If Hewlett-Packard’s recent financial results are anything to go by, CEO Meg Whitman can attest that when it comes to splitting up a large organisation, breaking up isn’t easy.
With the company deep into its long-awaited separation, which will see HP’s consumer units move away from its corporate business, the tech giant reported declining earnings and lowered outlooks for 2015, as the transition continues to take its toll on the ailing organisation.
In revealing financial results for its fiscal 2015 first quarter ended January 31, 2015, HP reported first quarter net revenue of US$26.8 billion, down 5% from the prior-year period and down 2% on a constant currency basis.
Consequently, and somewhat unsurprisingly, HP shares nosedived in after-hours trading on Tuesday, dropping around 6 per cent despite Whitman’s characterisation of the quarter as having “excellent execution.”
"With the first quarter of fiscal 2015 now behind us, the HP turnaround remains on track," Whitman told analysts.
“We grew operating profit margins across all of our major business segments, increased investment in innovation, and executed well across key areas of our portfolio and in our separation activities. Our progress continues as we head into Q2."
Strong US dollar
Given that the US dollar has “strengthened considerably” since HP last provided an FY15 outlook in November, 2014, as is the case with many US based companies, the currency challenge is having a significant impact on HP's financial outlook.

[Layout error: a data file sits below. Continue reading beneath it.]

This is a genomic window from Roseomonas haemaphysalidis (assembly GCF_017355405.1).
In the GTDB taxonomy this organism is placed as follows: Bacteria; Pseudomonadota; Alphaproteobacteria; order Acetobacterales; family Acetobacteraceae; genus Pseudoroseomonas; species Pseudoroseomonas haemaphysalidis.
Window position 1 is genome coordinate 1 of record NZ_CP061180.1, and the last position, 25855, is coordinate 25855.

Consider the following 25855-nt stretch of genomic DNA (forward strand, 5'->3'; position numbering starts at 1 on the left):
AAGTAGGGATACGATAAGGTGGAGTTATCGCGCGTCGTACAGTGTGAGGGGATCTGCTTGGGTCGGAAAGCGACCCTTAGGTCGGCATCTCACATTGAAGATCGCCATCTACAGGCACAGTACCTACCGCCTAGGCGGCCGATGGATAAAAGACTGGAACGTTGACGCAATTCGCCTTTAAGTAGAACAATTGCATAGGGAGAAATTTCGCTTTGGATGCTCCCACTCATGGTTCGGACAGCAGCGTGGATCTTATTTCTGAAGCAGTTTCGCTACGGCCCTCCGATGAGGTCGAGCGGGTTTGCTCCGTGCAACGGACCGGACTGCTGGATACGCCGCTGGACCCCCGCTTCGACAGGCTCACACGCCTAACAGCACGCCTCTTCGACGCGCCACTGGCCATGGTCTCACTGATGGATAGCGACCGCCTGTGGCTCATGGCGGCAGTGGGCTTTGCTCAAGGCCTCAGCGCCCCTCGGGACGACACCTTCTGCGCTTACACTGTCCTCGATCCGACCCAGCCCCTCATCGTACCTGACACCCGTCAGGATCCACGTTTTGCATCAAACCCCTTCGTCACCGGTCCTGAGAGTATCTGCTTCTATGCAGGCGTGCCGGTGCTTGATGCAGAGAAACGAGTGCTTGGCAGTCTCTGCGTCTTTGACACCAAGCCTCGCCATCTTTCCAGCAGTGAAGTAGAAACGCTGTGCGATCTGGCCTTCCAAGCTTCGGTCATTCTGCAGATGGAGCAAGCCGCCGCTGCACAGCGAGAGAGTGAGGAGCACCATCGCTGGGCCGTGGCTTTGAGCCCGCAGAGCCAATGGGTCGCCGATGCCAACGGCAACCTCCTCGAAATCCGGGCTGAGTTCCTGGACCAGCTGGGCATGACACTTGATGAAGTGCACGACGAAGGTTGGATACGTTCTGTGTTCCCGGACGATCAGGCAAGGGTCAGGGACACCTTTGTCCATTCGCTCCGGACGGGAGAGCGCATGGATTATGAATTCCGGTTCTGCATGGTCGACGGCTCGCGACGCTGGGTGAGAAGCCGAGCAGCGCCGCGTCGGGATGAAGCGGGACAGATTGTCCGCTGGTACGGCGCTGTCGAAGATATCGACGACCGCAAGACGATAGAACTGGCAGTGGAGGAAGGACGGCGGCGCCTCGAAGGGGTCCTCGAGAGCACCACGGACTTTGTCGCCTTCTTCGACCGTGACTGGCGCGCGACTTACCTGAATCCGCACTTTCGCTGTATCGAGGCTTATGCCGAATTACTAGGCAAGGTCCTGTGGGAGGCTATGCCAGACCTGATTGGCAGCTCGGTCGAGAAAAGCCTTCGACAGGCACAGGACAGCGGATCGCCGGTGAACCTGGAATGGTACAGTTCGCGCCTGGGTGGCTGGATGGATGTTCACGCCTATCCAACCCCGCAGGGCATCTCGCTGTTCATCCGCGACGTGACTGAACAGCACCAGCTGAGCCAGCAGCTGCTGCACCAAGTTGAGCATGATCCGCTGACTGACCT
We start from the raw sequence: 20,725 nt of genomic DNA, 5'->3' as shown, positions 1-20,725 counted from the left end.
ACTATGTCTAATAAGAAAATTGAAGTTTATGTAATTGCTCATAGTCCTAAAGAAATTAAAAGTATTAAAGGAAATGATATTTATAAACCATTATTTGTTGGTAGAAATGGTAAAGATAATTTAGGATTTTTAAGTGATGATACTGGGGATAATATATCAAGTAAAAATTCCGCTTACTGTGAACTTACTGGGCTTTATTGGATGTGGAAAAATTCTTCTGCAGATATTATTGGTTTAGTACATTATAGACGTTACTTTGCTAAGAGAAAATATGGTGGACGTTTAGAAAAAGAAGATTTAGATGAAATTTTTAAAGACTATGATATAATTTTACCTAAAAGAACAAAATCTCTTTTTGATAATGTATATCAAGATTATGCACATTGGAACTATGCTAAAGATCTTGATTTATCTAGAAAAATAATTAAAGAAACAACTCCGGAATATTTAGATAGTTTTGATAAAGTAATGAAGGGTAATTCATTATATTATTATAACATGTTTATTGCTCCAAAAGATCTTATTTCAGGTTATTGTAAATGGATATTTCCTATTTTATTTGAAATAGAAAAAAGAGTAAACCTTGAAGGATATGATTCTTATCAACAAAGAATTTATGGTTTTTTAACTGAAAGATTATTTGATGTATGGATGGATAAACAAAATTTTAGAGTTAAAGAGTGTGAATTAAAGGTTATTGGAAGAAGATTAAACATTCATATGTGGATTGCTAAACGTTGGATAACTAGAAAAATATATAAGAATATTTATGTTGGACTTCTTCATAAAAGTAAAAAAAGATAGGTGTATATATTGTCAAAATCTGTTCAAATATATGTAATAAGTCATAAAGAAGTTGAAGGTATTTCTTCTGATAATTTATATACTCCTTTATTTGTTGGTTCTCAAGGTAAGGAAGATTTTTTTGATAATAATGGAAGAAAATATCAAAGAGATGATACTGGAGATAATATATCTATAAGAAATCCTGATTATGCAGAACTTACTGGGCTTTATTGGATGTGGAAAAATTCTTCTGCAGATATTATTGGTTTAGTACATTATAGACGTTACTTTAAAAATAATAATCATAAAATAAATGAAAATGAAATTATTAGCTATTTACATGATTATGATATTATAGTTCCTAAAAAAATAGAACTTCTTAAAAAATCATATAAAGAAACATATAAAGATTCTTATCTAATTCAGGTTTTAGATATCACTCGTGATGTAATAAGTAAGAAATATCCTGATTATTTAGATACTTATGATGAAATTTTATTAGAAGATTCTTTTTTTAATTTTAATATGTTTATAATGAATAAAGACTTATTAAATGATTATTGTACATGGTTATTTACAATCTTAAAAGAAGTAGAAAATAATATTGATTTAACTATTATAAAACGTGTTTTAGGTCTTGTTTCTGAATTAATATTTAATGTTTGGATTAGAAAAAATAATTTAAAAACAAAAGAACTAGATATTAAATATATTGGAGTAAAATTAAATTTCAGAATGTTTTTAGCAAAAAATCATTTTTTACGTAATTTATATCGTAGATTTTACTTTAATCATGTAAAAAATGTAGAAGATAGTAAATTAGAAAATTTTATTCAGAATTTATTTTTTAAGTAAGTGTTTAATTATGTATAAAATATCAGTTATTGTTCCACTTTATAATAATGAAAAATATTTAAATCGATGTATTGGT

As a result, the company forecast disappointing second-quarter profit as it struggles to deal with the impact of a stronger dollar.
For the fiscal 2015 second quarter, HP estimates non-GAAP diluted net EPS to be in the range of $US0.84 to $US0.88, reflecting an estimated currency impact of $US0.09 while also expecting GAAP diluted net EPS to be in the range of $US0.57 to $US0.61, reflecting an estimated currency impact of $0.09.
Fiscal 2015 second quarter non-GAAP diluted net EPS estimates exclude after-tax costs of approximately $US0.27 per share, related to separation costs, the amortisation of intangible assets, restructuring charges and acquisition-related charges.
“While we were able to manage the impact of currency in the quarter and deliver earnings as expected, we believe the impact on FY15 will be significantly greater than we anticipated in November," Whitman added.
"We'll work hard to offset these impacts through re-pricing and productivity, but fully mitigating currency movements of this size would require reducing investments and mortgaging our future. We won't do that."